Comparison of Recommendations by Urologists and Radiation Oncologists for Treatment of Clinically Localized Prostate Cancer

Author Affiliations

Author Affiliations: Center for Survey Research, University of Massachusetts, Boston (Dr Fowler and Ms Elliott); Medical Practices Evaluation Center (Drs McNaughton Collins and Barry) and the Department of Radiation Oncology (Dr Zietman), Massachusetts General Hospital, Boston; and the Division of Urology, University of Connecticut Health Center, Farmington (Dr Albertsen).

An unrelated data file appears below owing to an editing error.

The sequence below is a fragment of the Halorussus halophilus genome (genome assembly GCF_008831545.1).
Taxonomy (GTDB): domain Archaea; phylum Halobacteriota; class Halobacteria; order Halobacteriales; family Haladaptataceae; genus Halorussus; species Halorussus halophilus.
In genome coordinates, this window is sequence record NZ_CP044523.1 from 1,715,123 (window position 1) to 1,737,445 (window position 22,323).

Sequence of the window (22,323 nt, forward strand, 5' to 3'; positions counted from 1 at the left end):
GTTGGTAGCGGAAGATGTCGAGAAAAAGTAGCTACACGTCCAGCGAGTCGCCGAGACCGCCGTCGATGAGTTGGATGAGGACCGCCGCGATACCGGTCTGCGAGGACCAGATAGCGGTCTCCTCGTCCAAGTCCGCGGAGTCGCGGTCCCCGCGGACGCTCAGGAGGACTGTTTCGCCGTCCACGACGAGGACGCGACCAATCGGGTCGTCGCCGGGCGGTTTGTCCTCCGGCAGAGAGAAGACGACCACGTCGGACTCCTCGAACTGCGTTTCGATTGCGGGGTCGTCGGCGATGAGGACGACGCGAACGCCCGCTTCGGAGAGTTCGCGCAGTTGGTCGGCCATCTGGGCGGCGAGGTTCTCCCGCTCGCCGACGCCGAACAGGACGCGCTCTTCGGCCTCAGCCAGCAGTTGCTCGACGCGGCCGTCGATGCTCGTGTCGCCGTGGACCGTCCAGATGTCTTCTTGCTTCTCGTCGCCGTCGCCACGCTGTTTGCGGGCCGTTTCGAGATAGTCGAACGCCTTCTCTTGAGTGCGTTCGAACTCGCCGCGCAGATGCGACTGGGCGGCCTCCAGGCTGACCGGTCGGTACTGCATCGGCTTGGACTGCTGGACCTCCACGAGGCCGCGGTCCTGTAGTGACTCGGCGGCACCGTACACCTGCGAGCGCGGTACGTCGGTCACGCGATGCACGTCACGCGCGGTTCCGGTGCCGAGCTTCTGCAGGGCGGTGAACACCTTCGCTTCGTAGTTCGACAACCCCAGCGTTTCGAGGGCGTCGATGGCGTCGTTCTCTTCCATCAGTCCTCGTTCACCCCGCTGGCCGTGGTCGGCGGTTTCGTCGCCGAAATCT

JAMA. 2000;283(24):3217-3222. doi:10.1001/jama.283.24.3217
Context

Context Multiple treatment options are available for men with prostate cancer, but therapeutic recommendations may differ depending on the type of specialist they consult.

Objective To define and contrast the distribution of management recommendations by urologists and radiation oncologists for a spectrum of men with prostate cancer.

Design, Setting, and Participants Mail survey sent in 1998 to a random sample of physicians in the United States, who were listed as urologists (response rate 64%, n=504) and radiation oncologists (response rate 76%, n=559) in the American Medical Association Registry of Physicians and practicing at least 20 hours per week.

Main Outcome Measure Questionnaire addressing beliefs and practices regarding prostate cancer management.